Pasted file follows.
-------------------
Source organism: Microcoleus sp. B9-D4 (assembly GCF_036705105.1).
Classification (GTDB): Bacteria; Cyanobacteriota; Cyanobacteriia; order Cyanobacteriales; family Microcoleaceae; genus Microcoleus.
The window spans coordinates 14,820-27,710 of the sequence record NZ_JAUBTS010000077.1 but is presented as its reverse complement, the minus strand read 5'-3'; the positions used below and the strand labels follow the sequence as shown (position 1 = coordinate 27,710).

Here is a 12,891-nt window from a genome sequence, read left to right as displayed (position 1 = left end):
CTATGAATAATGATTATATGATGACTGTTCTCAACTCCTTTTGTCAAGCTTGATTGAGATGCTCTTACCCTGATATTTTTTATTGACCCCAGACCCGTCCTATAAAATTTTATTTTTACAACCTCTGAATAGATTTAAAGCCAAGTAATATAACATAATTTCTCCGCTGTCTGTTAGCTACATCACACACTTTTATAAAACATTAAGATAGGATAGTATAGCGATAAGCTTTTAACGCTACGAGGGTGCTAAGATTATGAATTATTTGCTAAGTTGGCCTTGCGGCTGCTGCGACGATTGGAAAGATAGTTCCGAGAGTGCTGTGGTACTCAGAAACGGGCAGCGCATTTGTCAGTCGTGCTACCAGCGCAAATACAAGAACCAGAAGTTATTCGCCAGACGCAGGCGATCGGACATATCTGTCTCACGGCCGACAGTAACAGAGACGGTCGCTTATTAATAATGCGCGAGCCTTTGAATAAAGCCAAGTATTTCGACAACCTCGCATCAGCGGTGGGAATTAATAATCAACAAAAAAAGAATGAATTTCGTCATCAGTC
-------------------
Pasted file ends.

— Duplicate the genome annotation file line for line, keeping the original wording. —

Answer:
Source organism: Microcoleus sp. B9-D4 (assembly GCF_036705105.1).
Classification (GTDB): Bacteria; Cyanobacteriota; Cyanobacteriia; order Cyanobacteriales; family Microcoleaceae; genus Microcoleus.
The window spans coordinates 14,820-27,710 of the sequence record NZ_JAUBTS010000077.1 but is presented as its reverse complement, the minus strand read 5'-3'; the positions used below and the strand labels follow the sequence as shown (position 1 = coordinate 27,710).

Here is a 12,891-nt window from a genome sequence, read left to right as displayed (position 1 = left end):
CTATGAATAATGATTATATGATGACTGTTCTCAACTCCTTTTGTCAAGCTTGATTGAGATGCTCTTACCCTGATATTTTTTATTGACCCCAGACCCGTCCTATAAAATTTTATTTTTACAACCTCTGAATAGATTTAAAGCCAAGTAATATAACATAATTTCTCCGCTGTCTGTTAGCTACATCACACACTTTTATAAAACATTAAGATAGGATAGTATAGCGATAAGCTTTTAACGCTACGAGGGTGCTAAGATTATGAATTATTTGCTAAGTTGGCCTTGCGGCTGCTGCGACGATTGGAAAGATAGTTCCGAGAGTGCTGTGGTACTCAGAAACGGGCAGCGCATTTGTCAGTCGTGCTACCAGCGCAAATACAAGAACCAGAAGTTATTCGCCAGACGCAGGCGATCGGACATATCTGTCTCACGGCCGACAGTAACAGAGACGGTCGCTTATTAATAATGCGCGAGCCTTTGAATAAAGCCAAGTATTTCGACAACCTCGCATCAGCGGTGGGAATTAATAATCAACAAAAAAAGAATGAATTTCGTCATCAGTC